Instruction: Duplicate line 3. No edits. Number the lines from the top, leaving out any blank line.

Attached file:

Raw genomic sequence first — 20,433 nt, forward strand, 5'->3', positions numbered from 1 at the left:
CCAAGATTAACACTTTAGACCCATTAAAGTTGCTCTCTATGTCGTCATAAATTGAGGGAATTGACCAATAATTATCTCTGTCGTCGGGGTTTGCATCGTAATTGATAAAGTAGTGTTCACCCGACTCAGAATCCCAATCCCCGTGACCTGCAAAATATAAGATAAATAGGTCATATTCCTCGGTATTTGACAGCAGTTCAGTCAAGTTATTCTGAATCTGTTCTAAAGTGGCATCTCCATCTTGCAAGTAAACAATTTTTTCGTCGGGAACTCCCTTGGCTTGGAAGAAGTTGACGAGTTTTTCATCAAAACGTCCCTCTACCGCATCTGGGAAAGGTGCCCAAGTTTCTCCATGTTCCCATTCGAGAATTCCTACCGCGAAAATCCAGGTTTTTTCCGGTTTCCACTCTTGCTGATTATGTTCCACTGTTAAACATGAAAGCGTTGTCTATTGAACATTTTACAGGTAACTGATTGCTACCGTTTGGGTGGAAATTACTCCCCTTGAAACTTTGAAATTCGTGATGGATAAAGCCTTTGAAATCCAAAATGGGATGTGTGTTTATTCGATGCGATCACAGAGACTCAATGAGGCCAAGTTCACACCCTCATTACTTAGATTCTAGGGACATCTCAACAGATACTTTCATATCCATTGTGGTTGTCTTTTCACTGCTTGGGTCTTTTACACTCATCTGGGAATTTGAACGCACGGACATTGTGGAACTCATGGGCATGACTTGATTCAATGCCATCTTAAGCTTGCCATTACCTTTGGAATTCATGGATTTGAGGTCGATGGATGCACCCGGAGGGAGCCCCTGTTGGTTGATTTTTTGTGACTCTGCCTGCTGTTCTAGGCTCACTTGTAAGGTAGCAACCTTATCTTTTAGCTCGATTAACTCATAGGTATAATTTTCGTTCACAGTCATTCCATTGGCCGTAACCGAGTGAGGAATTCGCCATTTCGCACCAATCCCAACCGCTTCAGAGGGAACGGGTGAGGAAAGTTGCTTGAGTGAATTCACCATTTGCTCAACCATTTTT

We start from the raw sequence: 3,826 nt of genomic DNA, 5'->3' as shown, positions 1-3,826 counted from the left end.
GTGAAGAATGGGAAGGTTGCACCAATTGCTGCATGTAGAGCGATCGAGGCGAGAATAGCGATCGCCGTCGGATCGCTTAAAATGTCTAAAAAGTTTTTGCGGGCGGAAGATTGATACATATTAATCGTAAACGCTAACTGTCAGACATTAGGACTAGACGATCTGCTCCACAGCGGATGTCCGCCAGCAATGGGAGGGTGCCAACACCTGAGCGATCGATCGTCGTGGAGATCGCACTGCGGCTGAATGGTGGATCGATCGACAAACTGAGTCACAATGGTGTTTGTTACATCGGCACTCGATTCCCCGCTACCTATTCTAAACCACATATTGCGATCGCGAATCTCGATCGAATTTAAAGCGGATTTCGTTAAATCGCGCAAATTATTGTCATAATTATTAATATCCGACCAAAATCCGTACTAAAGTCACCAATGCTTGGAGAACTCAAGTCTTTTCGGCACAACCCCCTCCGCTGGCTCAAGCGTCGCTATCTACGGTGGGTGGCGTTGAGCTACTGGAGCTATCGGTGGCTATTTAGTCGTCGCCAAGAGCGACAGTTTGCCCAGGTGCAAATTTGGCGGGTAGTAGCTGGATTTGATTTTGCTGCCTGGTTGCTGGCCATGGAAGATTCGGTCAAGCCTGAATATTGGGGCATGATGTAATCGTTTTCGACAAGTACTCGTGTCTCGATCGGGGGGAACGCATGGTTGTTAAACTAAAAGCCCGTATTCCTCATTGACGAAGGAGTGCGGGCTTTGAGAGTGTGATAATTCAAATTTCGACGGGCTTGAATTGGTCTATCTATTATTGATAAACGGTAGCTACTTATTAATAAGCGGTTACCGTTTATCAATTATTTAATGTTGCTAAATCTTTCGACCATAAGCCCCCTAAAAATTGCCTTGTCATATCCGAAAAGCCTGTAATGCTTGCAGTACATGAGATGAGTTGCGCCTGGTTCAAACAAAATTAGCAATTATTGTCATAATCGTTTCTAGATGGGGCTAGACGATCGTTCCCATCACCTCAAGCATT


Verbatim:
We start from the raw sequence: 3,826 nt of genomic DNA, 5'->3' as shown, positions 1-3,826 counted from the left end.